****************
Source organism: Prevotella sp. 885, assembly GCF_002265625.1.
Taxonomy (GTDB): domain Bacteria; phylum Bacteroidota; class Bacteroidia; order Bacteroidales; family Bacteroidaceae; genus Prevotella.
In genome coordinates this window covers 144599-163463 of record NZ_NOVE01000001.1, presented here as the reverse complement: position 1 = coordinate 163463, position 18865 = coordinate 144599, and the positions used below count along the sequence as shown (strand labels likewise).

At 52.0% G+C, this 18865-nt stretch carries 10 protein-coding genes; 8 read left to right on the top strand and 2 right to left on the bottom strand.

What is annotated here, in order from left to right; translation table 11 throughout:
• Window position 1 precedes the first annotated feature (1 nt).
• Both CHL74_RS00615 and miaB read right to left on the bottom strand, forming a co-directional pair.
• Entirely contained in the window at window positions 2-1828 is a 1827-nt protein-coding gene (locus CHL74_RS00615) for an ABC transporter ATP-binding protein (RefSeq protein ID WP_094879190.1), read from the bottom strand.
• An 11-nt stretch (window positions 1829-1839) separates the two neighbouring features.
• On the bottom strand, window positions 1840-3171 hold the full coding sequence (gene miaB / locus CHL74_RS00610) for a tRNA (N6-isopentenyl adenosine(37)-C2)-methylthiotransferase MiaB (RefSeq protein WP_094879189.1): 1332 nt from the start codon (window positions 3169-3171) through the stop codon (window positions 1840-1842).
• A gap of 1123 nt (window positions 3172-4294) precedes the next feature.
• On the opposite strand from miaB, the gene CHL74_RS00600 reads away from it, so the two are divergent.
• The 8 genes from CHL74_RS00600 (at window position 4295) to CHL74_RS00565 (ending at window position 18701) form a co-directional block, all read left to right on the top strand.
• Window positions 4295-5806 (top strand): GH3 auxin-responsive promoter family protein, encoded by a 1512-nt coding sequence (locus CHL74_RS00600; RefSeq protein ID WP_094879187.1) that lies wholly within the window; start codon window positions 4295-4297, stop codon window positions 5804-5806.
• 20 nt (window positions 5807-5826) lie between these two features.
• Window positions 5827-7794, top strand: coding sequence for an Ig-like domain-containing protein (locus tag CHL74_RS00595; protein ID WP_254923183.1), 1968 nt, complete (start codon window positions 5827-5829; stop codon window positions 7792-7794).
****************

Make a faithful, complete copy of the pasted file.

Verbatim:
Source organism: Prevotella sp. 885, assembly GCF_002265625.1.
Taxonomy (GTDB): domain Bacteria; phylum Bacteroidota; class Bacteroidia; order Bacteroidales; family Bacteroidaceae; genus Prevotella.
In genome coordinates this window covers 144599-163463 of record NZ_NOVE01000001.1, presented here as the reverse complement: position 1 = coordinate 163463, position 18865 = coordinate 144599, and the positions used below count along the sequence as shown (strand labels likewise).

At 52.0% G+C, this 18865-nt stretch carries 10 protein-coding genes; 8 read left to right on the top strand and 2 right to left on the bottom strand.

What is annotated here, in order from left to right; translation table 11 throughout:
• Window position 1 precedes the first annotated feature (1 nt).
• Both CHL74_RS00615 and miaB read right to left on the bottom strand, forming a co-directional pair.
• Entirely contained in the window at window positions 2-1828 is a 1827-nt protein-coding gene (locus CHL74_RS00615) for an ABC transporter ATP-binding protein (RefSeq protein ID WP_094879190.1), read from the bottom strand.
• An 11-nt stretch (window positions 1829-1839) separates the two neighbouring features.
• On the bottom strand, window positions 1840-3171 hold the full coding sequence (gene miaB / locus CHL74_RS00610) for a tRNA (N6-isopentenyl adenosine(37)-C2)-methylthiotransferase MiaB (RefSeq protein WP_094879189.1): 1332 nt from the start codon (window positions 3169-3171) through the stop codon (window positions 1840-1842).
• A gap of 1123 nt (window positions 3172-4294) precedes the next feature.
• On the opposite strand from miaB, the gene CHL74_RS00600 reads away from it, so the two are divergent.
• The 8 genes from CHL74_RS00600 (at window position 4295) to CHL74_RS00565 (ending at window position 18701) form a co-directional block, all read left to right on the top strand.
• Window positions 4295-5806 (top strand): GH3 auxin-responsive promoter family protein, encoded by a 1512-nt coding sequence (locus CHL74_RS00600; RefSeq protein ID WP_094879187.1) that lies wholly within the window; start codon window positions 4295-4297, stop codon window positions 5804-5806.
• 20 nt (window positions 5807-5826) lie between these two features.
• Window positions 5827-7794, top strand: coding sequence for an Ig-like domain-containing protein (locus tag CHL74_RS00595; protein ID WP_254923183.1), 1968 nt, complete (start codon window positions 5827-5829; stop codon window positions 7792-7794).